Historic lifeboat stories set to be preserved
Funding ensures educational resources can be created
The story of the iconic Portland Lifeboat will continue to be shared for generations to come thanks to a recent funding win.
The Glenelg Shire Council has been successful in receiving funding from the Australian National Maritime Museum last week to preserve the story of the lifeboat in a new and engaging format.
The $9.6k funding package will go towards developing a suite of education resources highlighting the Portland Lifeboat and the infamous Admella shipwreck, as well as a digital exhibition. The lifeboat is on permanent display at the Portland Maritime Discovery Centre and is one of the oldest surviving shore-based lifeboats in Australia.
The lifeboat is particularly significant for the part it played in the rescue of survivors from the wreck of the Admella in 1859. Captained by James Fawthrop, the lifeboat was able to rescue 19 people after they had clung to rocks for eight days.
The Portland Lifeboat was also added to the Victorian Heritage Register in February this year due to it’s cultural significance. Glenelg Shire Mayor Cr Scott Martin said he Maritime Museums of Australia Project Support Scheme (MMAPSS) was a fantastic initiative, and Glenelg Shire welcomes this national funding to support development in our community.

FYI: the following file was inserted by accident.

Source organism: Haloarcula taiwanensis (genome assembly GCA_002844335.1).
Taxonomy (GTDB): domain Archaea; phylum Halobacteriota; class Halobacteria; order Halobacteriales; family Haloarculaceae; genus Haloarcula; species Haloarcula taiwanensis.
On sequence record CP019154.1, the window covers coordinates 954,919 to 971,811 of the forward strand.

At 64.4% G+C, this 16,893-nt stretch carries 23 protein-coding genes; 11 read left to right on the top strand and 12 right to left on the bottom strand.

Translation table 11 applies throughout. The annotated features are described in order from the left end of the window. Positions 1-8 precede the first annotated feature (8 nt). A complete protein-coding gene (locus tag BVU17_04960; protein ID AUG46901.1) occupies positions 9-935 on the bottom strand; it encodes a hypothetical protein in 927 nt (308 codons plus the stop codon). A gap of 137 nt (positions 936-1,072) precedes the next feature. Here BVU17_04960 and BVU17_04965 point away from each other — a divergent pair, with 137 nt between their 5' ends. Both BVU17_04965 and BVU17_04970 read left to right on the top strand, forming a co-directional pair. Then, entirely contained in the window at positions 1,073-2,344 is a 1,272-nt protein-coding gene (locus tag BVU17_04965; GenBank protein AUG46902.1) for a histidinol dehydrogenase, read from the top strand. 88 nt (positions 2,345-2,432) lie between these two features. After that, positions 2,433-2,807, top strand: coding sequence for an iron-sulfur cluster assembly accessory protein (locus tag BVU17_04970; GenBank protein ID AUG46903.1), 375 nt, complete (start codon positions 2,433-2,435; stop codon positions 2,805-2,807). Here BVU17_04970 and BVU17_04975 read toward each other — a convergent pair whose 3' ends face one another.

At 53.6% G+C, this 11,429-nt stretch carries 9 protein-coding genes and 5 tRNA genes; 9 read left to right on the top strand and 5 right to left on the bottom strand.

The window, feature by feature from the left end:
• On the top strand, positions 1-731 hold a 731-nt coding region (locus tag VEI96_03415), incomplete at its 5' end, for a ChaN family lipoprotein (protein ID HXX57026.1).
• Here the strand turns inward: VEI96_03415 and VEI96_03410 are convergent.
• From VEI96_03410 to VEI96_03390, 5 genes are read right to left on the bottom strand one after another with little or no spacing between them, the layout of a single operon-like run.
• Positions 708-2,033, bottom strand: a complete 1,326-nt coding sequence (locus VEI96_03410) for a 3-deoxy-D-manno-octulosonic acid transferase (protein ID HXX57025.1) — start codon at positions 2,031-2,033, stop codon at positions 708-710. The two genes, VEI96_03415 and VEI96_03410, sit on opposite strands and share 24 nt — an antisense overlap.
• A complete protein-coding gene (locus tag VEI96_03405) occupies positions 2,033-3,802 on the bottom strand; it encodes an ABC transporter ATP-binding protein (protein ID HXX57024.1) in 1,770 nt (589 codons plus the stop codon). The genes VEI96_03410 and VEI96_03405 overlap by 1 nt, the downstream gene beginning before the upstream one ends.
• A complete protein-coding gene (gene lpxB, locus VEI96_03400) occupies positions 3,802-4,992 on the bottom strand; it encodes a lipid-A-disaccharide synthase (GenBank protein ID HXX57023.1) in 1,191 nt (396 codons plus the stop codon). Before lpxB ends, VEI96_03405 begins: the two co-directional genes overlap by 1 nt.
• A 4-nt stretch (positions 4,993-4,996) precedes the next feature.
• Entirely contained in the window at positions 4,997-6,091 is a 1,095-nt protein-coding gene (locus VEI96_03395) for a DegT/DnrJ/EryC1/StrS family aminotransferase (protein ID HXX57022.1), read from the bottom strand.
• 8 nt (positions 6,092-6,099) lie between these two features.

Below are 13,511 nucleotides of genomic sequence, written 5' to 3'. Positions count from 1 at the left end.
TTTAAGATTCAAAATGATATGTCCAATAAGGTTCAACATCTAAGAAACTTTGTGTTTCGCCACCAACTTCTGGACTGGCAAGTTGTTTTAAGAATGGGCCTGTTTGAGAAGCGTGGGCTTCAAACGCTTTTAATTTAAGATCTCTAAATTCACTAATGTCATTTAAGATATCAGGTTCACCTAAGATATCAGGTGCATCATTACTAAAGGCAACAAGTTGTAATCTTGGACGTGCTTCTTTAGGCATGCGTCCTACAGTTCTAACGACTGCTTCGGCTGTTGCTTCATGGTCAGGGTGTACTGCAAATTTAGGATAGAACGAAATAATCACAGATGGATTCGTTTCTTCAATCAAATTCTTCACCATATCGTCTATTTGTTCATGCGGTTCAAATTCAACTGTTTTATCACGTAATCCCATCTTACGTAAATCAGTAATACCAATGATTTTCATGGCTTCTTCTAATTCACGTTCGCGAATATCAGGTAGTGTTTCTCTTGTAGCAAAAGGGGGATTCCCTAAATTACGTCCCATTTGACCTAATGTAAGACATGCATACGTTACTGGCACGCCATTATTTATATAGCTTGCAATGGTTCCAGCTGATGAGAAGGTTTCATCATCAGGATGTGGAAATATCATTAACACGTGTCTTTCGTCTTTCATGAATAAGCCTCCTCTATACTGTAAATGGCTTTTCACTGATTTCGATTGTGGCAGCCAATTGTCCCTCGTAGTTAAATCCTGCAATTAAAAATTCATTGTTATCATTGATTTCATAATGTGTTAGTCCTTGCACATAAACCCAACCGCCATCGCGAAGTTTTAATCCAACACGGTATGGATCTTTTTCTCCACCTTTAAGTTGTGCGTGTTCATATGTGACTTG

“This is an exciting opportunity to celebrate the internationally significant Portland Lifeboat and to begin to use the Glenelg Shire Cultural Collection in new and innovative ways,” the Mayor said. Glenelg Shire cultural collection coordinator Agostina Hawkins said the funding would enable children and students to explore the Lifeboat through contemporary and engaging platforms.
“The suite of education resources we will build with this funding will support schools as well as home learners,” she said.
“The content will suit the Victorian Curriculum across many areas – subjects you might expect but also those you wouldn’t. “Design, technology, engineering and maths can all be explored through the Portland Lifeboat as well, of course, as history and art.
“We will digitise photographs, artefacts and firsthand accounts to bring the story to life in a new, long-lasting way.
“Ultimately it will allow teachers and home schoolers to access the collections online and then visit the museum to experience the lifeboat in real life.”
The Australian National Maritime Museum is the national centre for maritime collections, exhibitions, research and archaeology. For further information please visit https://www.sea.museum/